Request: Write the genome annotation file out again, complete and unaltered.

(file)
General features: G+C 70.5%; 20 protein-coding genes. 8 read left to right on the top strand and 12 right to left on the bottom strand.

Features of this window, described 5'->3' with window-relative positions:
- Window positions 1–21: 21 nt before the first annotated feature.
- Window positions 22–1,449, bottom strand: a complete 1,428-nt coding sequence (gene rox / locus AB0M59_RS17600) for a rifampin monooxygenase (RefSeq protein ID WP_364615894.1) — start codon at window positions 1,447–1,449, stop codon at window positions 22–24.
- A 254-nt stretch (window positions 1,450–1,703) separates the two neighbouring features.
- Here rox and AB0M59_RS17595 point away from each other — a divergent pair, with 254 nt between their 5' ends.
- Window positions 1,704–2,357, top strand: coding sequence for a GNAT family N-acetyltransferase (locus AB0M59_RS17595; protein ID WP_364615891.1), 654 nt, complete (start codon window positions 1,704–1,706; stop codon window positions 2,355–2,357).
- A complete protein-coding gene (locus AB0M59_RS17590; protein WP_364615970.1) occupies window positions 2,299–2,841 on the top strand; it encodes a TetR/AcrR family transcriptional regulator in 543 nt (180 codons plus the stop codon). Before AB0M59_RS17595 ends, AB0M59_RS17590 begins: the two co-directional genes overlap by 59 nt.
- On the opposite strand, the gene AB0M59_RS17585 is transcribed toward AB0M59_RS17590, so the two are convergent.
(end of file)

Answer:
General features: G+C 70.5%; 20 protein-coding genes. 8 read left to right on the top strand and 12 right to left on the bottom strand.

Features of this window, described 5'->3' with window-relative positions:
- Window positions 1–21: 21 nt before the first annotated feature.
- Window positions 22–1,449, bottom strand: a complete 1,428-nt coding sequence (gene rox / locus AB0M59_RS17600) for a rifampin monooxygenase (RefSeq protein ID WP_364615894.1) — start codon at window positions 1,447–1,449, stop codon at window positions 22–24.
- A 254-nt stretch (window positions 1,450–1,703) separates the two neighbouring features.
- Here rox and AB0M59_RS17595 point away from each other — a divergent pair, with 254 nt between their 5' ends.
- Window positions 1,704–2,357, top strand: coding sequence for a GNAT family N-acetyltransferase (locus AB0M59_RS17595; protein ID WP_364615891.1), 654 nt, complete (start codon window positions 1,704–1,706; stop codon window positions 2,355–2,357).
- A complete protein-coding gene (locus AB0M59_RS17590; protein WP_364615970.1) occupies window positions 2,299–2,841 on the top strand; it encodes a TetR/AcrR family transcriptional regulator in 543 nt (180 codons plus the stop codon). Before AB0M59_RS17595 ends, AB0M59_RS17590 begins: the two co-directional genes overlap by 59 nt.
- On the opposite strand, the gene AB0M59_RS17585 is transcribed toward AB0M59_RS17590, so the two are convergent.